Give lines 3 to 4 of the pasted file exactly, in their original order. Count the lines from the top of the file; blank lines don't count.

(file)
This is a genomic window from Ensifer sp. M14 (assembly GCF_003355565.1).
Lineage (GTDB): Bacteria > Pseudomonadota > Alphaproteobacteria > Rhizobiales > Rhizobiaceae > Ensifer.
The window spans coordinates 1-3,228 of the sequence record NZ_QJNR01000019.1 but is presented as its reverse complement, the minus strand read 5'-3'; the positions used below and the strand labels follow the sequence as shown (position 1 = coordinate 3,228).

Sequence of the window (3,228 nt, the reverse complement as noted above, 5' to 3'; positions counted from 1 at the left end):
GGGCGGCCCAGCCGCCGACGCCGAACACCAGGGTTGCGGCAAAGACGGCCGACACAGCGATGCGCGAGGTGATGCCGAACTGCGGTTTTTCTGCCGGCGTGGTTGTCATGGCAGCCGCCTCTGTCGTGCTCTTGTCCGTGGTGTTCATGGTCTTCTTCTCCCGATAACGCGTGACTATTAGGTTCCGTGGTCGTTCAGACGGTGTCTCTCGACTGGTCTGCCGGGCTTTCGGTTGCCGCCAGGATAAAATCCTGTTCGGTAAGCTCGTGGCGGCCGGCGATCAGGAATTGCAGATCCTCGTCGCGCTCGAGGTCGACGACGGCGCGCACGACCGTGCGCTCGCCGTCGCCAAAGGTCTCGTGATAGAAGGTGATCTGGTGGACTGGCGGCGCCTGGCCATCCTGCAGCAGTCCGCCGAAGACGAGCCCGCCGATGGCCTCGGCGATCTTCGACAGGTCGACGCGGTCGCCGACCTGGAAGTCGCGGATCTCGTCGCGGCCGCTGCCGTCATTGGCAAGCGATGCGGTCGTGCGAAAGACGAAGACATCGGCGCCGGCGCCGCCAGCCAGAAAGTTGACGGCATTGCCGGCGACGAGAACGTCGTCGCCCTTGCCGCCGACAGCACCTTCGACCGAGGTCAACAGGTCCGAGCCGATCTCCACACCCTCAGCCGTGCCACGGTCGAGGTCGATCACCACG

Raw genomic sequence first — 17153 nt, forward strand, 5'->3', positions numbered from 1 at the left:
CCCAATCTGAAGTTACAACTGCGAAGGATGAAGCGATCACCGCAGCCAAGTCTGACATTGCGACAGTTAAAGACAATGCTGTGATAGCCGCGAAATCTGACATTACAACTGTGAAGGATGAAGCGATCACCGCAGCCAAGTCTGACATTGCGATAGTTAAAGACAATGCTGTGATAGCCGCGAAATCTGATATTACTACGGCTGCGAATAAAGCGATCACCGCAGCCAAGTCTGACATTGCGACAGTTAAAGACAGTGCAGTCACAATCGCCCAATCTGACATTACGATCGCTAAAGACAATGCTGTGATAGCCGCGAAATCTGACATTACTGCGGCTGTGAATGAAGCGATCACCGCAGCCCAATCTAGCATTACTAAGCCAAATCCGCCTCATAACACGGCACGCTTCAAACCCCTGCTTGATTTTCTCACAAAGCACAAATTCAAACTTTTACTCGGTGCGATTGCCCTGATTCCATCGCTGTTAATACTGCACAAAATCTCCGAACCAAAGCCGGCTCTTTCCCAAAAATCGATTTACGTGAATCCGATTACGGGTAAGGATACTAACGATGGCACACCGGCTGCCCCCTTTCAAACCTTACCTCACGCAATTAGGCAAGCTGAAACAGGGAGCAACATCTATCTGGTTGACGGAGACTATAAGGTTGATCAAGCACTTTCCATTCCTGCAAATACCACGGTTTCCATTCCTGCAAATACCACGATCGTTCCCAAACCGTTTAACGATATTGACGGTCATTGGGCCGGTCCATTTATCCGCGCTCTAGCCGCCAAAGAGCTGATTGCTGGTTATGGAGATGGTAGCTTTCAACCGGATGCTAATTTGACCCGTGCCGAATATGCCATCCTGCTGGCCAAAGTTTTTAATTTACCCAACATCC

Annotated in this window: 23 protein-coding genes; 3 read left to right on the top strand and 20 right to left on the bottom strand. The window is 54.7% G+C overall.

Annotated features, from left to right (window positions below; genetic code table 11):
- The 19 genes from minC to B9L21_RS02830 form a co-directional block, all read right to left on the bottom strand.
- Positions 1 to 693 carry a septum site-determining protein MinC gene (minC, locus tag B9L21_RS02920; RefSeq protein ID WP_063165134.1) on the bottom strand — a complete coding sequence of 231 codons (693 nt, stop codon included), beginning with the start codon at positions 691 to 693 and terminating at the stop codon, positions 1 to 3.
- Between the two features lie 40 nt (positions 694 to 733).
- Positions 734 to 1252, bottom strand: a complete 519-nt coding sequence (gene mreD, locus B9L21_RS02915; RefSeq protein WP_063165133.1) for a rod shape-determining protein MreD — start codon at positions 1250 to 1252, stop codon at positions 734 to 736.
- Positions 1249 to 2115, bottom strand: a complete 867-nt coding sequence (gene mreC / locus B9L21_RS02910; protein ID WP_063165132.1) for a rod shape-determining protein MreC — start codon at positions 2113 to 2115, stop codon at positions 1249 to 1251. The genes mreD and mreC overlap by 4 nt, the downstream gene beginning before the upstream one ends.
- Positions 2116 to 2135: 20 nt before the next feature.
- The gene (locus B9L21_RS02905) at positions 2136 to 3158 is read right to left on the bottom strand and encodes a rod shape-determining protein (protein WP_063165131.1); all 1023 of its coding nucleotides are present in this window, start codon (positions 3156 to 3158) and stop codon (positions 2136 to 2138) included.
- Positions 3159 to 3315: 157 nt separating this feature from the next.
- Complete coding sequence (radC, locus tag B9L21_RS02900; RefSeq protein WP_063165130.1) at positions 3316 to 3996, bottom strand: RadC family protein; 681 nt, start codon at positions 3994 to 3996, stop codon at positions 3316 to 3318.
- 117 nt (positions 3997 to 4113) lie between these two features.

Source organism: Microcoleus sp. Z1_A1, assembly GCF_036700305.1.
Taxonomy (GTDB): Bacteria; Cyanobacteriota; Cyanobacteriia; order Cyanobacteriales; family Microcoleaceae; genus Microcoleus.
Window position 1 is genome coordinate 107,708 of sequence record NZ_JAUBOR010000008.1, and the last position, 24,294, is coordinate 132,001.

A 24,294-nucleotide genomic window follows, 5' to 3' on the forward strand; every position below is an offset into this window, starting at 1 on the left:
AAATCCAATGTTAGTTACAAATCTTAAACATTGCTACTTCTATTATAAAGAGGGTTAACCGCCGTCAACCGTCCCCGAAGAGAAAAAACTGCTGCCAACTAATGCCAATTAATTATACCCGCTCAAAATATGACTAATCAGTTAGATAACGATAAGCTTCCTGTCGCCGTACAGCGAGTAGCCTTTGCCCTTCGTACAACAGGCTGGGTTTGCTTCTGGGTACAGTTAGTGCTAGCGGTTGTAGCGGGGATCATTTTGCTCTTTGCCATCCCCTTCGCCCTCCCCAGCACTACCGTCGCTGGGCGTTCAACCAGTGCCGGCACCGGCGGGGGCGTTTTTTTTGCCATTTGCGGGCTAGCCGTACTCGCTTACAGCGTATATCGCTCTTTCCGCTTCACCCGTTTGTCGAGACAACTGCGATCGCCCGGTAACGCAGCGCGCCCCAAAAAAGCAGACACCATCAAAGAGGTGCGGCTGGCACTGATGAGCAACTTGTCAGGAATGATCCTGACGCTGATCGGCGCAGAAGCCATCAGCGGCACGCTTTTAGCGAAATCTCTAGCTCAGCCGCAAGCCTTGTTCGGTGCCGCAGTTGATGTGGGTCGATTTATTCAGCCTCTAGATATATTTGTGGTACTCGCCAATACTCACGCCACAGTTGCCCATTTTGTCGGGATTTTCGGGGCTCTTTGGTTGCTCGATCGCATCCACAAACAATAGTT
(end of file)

The window spans coordinates 1-3,228 of the sequence record NZ_QJNR01000019.1 but is presented as its reverse complement, the minus strand read 5'-3'; the positions used below and the strand labels follow the sequence as shown (position 1 = coordinate 3,228).

Sequence of the window (3,228 nt, the reverse complement as noted above, 5' to 3'; positions counted from 1 at the left end):